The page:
2019 IEEE High Performance Extreme Computing Conference (HPEC ‘19) Twenty-third Annual HPEC Conference 24 - 26 September 2019 Westin Hotel, Waltham, MA USA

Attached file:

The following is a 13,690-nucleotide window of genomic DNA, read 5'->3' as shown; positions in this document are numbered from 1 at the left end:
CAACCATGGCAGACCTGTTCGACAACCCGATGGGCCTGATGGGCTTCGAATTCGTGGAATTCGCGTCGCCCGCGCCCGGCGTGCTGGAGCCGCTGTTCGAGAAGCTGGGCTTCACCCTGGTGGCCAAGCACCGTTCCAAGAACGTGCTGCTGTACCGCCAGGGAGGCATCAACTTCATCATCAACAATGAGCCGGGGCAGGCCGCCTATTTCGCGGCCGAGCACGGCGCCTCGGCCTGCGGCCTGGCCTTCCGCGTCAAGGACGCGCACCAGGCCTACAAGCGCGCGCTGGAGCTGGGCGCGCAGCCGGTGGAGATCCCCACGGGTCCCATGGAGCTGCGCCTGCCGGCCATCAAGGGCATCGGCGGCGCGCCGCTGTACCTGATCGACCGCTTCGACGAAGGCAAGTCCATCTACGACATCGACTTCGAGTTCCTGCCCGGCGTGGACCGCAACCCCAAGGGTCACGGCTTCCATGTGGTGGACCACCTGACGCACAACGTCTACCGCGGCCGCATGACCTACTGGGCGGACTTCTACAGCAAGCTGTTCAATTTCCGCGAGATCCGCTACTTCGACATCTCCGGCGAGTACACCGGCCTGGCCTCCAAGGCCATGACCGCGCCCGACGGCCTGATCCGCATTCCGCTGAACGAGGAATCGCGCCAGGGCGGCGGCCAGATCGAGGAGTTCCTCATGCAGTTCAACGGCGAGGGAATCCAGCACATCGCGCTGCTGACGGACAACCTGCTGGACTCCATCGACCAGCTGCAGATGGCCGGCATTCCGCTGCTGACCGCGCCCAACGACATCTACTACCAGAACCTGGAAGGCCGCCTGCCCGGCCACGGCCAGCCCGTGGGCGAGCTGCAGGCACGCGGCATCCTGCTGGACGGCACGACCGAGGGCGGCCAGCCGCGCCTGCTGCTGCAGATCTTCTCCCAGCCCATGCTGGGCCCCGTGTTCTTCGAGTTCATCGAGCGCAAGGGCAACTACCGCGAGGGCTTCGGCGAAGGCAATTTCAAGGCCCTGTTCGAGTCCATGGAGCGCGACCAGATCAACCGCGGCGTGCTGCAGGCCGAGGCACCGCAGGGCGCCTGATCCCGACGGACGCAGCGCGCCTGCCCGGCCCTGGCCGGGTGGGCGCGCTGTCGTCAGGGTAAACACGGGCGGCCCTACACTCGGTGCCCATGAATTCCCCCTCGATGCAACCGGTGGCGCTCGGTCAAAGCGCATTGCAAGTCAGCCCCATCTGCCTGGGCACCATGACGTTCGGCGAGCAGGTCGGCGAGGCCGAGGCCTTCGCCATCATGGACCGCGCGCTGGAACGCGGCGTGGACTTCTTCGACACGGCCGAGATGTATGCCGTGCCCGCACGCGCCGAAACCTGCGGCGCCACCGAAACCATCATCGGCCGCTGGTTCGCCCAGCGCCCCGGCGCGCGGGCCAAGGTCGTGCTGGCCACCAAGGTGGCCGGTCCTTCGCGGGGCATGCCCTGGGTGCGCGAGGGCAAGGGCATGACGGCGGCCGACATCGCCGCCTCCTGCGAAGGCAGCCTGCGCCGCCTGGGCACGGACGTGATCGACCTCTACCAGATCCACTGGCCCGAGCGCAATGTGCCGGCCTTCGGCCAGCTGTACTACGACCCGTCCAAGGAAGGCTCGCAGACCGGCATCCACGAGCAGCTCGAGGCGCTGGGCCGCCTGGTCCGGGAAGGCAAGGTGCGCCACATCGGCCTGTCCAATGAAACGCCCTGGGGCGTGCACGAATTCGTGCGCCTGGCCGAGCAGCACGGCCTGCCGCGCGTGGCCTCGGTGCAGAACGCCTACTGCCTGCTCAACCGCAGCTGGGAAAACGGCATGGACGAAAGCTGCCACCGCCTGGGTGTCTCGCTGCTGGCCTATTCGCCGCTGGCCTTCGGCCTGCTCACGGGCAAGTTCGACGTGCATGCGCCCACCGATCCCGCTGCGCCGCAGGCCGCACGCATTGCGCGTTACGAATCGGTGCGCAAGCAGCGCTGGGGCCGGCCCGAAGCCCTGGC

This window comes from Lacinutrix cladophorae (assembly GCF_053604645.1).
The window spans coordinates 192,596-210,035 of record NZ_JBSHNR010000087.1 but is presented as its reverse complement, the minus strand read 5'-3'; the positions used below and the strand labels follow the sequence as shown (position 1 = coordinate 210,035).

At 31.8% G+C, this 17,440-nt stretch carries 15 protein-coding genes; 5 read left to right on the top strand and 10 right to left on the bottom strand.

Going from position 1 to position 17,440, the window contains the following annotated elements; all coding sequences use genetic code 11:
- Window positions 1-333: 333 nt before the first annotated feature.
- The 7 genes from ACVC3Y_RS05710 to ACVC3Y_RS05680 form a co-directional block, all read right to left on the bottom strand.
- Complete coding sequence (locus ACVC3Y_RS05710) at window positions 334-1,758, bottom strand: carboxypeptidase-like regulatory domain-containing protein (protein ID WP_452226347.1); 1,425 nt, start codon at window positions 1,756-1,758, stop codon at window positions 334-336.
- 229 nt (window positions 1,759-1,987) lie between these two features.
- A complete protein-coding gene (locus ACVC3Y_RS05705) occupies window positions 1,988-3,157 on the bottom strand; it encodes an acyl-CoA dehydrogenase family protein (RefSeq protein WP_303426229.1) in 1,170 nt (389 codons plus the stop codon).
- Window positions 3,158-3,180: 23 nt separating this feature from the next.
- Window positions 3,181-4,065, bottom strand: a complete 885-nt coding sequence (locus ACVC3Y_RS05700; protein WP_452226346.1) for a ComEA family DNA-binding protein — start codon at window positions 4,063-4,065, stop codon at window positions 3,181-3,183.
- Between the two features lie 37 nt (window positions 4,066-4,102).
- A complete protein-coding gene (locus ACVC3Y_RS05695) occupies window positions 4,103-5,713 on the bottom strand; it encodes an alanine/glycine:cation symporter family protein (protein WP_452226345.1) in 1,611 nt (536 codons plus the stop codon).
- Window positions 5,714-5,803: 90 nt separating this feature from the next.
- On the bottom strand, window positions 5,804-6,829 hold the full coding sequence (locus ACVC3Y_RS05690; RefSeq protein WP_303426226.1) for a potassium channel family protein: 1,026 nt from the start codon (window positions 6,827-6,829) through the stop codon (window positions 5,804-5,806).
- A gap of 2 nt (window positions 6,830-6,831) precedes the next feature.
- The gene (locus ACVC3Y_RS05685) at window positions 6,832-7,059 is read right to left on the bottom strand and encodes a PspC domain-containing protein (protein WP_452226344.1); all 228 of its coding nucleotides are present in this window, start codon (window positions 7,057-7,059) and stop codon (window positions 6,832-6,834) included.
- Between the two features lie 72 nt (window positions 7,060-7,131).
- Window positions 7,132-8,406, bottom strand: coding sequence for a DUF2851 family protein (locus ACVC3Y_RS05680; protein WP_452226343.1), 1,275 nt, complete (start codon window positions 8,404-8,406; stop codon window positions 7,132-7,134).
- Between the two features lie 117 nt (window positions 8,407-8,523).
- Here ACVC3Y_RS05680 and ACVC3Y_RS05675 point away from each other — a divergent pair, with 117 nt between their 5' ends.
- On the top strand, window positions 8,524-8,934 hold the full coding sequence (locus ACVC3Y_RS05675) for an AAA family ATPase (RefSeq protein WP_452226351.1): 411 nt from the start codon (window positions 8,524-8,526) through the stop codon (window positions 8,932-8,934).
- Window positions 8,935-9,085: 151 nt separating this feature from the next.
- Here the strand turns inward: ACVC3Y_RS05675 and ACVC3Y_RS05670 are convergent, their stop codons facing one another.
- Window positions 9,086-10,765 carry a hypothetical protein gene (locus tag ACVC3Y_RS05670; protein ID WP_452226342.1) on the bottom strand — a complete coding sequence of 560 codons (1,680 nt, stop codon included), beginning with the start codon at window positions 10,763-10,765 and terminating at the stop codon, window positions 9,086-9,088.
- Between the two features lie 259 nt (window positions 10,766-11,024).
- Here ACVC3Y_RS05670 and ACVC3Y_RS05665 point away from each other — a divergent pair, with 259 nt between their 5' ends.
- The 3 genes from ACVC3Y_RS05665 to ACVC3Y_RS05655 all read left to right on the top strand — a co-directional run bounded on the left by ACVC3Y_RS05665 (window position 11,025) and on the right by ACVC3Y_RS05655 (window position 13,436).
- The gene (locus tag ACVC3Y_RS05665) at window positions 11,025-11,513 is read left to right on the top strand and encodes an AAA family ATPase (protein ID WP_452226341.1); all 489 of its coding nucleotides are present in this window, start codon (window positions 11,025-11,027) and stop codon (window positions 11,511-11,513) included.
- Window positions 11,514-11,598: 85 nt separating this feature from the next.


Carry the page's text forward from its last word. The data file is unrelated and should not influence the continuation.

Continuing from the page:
Graphs, Networks & Sparse Data 1 10:20-12:00 in Eden Vale C1 Chair: Michael Wolf / Sandia [Best Paper Finalist] Efficient implementation of sparse matrix- sparse vector multiplication for large scale graph analytics Mauricio Serrano (IBM) We developed a parallel algorithm to improve the cache behavior and overall performance for multiplication of sparse matrices with sparse vectors (SpMSpV), an operation used increasingly in large graph analytics, particularly dynamic graphs in social networks and homeland security applications. The proposed algorithm builds upon the two-phase approach of partitioning the multiplication into a scaling phase and an aggregation phase, to achieve more cache-friendly access patterns individually in each phase [6], [3]. However, to handle dynamic graphs and achieve better load balancing for parallel implementation, we use a combination of private and shared bins, with synchronized access to shared bins to exchange the product terms between the two phases. The new algorithm accumulates product terms in private bins for each thread. The algorithm then performs a bulk transfer between a private bin and a shared bin, when the private bin becomes full. Then results are aggregated from the shared bins. In addition, we employ heuristics to decide the best algorithm for SpMSpV based on the number of nonzeros involved in the operation. When the number of nonzeros is large, it may be better to perform the operation as SpMV (sparse matrix times dense vector) despite the added conversion cost. Also, if the number of nonzeros is low it is advantageous to use a simplified algorithm. We compared our algorithm with existing algorithms for SpMSpV, and our evaluation shows that execution time is reduced by several times when large graphs are considered. Combinatorial Multigrid: Advanced Preconditioners For Ill-Conditioned Linear Systems M. Harper Langston, Pierre-David Letourneau, Richard Lethin, James Ezick, Mitchell Harris (Reservoir Labs) The Combinatorial Multigrid (CMG) technique is a practical and adaptable solver and combinatorial preconditioner for solving certain classes of large, sparse systems of linear equations. CMG is similar to Algebraic Multigrid (AMG) but replaces large groupings of fine- level variables with a single coarse-level one, resulting in simple and fast interpolation schemes.  These schemes further provide control over the refinement strategies at different levels of the solver hierarchy depending on the condition number of the system being solved.  While many pre-existing solvers may be able to solve large, sparse systems with relatively low complexity, inversion may require $O(n^2)$ space; whereas, if we know that a linear operator has $\tilde{n} = O(n)$ nonzero elements, we desire to use $O(n)$ space in order to reduce communication as much as possible.  Being able to invert sparse linear systems of equations, asymptotically as fast as the values can be read from memory, has been identified by the DARPA and the Department of Energy as increasingly necessary for scalable solvers and energy-efficient algorithm in scientific computing. Further, as industry and government agencies move towards exascale, fast solvers and communication-avoidance will be more necessary   In this paper, we present an optimized implementation of the Combinatorial Multigrid in C using Petsc and analyze the solution of various systems using the CMG approach as a preconditioner on much larger problems than have been presented thus far.  We compare the number of iterations, setup times and solution times against other popular preconditioners for such systems, including Incomplete Cholesky and a Multigrid approach in Pets' against common problems, further exhibiting superior performance by the CMG.   Concurrent Katz Centrality for Streaming Graphs Chunxing Yin, Jason Riedy (Georgia Institute of Technology) Most current frameworks for streaming graph analysis “stop the world” and halt ingesting data while updating analysis results. Others add overhead for different forms of version control. In both methods, adding additional analysis kernels adds additional overhead to the entire system. A new formal model of concurrent analysis lets some algorithms, those valid for the model, update results concurrently with data ingest without synchronization. Additional kernels incur very little overhead. Here we present the ﬁrst experimental results for the new model, considering the performance and result latency of updating Katz centrality on a low-power edge platform. The Katz centrality values remain close to the synchronous algorithm while reducing latency delay from 12.8× to 179×. Graph Algorithms in PGAS: Chapel and UPC++ Jesun Sahariar Firoz, Louis Jenkins, Marcin Zalewski, Cliff Joslyn, Mark Raugas (PNNL) The Partitioned Global Address Space (PGAS) programming model can be implemented either with programming language features or with runtime library APIs, each implementation favoring different aspects (e.g., productivity, abstraction, flexibility, or performance). Certain language and runtime features, such as collectives, explicit and asynchronous communication primitives, and constructs facilitating overlap of communication and computation (such as futures and conjoined futures) can enable better performance and scaling for irregular applications, in particular for distributed graph analytics. We compare graph algorithms in one of each of these environments: the Chapel PGAS programming language and the the UPC++ PGAS runtime library. We implement algorithms for breadth-first search and triangle counting graph kernels in both environments. We discuss the code in each of the environments, and compile performance data on a Cray Aries and an Infiniband platform. Our results show that the library-based approach of UPC++ currently provides strong performance while Chapel provides a high-level abstraction that, harder to optimize, still provides comparable performance.